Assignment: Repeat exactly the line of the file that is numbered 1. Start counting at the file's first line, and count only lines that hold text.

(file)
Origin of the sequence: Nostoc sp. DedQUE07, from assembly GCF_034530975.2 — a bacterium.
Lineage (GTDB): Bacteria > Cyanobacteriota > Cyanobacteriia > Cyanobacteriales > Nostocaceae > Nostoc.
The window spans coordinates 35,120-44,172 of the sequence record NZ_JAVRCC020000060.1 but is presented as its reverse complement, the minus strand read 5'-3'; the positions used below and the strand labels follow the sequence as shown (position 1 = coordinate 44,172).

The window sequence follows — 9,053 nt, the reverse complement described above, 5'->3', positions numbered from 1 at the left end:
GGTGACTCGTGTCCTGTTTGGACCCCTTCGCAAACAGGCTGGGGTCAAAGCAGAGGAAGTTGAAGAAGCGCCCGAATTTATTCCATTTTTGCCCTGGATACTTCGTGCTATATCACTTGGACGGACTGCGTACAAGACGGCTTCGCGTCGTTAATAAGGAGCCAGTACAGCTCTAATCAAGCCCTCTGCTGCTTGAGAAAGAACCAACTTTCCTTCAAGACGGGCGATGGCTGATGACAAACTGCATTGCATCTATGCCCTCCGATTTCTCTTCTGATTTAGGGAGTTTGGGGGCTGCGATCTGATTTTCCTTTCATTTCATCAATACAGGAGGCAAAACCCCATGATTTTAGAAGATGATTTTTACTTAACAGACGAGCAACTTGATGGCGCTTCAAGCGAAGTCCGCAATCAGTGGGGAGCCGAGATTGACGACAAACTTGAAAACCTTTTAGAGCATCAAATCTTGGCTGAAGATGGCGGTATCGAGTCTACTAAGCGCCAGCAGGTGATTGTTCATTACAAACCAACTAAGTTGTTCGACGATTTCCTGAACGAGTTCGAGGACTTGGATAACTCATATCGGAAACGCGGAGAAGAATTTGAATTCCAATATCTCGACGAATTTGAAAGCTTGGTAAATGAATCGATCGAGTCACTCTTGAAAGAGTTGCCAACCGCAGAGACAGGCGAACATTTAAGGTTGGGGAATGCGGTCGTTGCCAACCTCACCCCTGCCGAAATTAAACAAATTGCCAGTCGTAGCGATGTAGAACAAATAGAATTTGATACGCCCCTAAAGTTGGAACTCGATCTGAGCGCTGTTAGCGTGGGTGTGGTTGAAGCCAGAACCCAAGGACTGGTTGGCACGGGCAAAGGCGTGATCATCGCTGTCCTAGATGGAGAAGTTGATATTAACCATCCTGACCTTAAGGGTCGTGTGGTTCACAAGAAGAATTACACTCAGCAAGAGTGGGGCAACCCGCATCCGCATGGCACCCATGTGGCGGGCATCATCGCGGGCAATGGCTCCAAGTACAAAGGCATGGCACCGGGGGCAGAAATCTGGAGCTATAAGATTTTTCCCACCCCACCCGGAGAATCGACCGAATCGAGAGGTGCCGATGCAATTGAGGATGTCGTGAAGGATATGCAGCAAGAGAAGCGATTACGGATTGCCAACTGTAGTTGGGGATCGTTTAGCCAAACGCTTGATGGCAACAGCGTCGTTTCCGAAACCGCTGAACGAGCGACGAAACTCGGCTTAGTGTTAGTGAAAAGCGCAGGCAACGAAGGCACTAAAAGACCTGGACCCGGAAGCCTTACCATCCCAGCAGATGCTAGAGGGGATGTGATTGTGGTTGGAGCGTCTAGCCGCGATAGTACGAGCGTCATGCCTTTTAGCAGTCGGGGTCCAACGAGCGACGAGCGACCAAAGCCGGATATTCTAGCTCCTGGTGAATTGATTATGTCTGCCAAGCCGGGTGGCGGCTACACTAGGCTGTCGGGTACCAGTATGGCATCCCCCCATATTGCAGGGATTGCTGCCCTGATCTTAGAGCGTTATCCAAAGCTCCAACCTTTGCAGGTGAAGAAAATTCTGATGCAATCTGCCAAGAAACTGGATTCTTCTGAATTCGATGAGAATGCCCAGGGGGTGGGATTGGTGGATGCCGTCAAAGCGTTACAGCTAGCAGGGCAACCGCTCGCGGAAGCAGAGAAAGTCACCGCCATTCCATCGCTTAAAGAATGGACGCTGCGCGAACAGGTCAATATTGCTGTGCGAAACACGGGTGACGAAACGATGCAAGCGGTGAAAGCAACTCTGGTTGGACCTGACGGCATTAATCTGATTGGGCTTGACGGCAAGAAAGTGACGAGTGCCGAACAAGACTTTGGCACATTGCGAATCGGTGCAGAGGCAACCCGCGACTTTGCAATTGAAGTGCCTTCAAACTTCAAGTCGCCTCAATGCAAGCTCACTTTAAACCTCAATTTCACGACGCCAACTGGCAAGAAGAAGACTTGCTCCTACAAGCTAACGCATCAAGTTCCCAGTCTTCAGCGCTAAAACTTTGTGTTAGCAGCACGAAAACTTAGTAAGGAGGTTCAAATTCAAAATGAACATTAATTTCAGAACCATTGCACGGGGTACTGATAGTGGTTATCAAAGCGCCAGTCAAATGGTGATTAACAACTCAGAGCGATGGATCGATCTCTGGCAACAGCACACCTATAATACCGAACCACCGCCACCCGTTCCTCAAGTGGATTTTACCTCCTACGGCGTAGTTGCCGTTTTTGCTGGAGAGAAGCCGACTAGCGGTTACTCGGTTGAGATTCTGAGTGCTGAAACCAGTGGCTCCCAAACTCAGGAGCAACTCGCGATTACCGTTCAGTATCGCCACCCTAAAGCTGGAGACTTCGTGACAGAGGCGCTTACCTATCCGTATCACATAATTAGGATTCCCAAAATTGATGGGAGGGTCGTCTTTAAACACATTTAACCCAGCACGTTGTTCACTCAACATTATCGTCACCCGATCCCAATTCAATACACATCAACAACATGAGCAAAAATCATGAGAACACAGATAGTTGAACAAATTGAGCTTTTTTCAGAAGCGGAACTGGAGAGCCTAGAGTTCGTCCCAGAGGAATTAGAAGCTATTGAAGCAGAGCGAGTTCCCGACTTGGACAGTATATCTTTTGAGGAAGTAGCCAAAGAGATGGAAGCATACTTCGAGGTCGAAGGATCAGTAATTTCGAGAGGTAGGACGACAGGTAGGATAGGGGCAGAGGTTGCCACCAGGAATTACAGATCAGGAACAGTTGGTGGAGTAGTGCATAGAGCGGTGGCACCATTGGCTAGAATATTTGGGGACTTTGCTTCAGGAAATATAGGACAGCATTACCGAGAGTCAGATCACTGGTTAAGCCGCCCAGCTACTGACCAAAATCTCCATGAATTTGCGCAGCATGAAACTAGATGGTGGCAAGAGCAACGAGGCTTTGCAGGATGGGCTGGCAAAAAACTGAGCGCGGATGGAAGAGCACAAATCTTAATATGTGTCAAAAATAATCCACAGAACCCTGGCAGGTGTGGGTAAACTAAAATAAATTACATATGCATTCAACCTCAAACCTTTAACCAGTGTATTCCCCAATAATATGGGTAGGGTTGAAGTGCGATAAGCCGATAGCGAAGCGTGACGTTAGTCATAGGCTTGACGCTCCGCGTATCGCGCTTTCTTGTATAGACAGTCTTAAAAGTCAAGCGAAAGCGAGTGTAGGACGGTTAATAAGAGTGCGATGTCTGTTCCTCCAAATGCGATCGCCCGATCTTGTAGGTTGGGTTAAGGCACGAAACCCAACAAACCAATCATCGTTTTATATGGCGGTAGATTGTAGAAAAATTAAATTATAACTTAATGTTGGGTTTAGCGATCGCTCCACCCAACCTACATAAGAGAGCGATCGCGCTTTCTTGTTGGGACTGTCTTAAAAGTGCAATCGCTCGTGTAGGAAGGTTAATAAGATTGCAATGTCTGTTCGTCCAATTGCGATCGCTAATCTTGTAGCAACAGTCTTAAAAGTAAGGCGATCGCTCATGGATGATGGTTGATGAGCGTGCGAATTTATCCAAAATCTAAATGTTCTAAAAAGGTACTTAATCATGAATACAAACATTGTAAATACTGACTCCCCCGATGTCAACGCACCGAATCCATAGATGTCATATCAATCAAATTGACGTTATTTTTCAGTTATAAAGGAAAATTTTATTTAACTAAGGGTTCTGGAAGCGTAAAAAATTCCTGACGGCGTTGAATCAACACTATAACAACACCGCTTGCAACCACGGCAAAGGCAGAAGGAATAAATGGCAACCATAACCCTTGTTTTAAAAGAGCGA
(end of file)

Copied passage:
Origin of the sequence: Nostoc sp. DedQUE07, from assembly GCF_034530975.2 — a bacterium.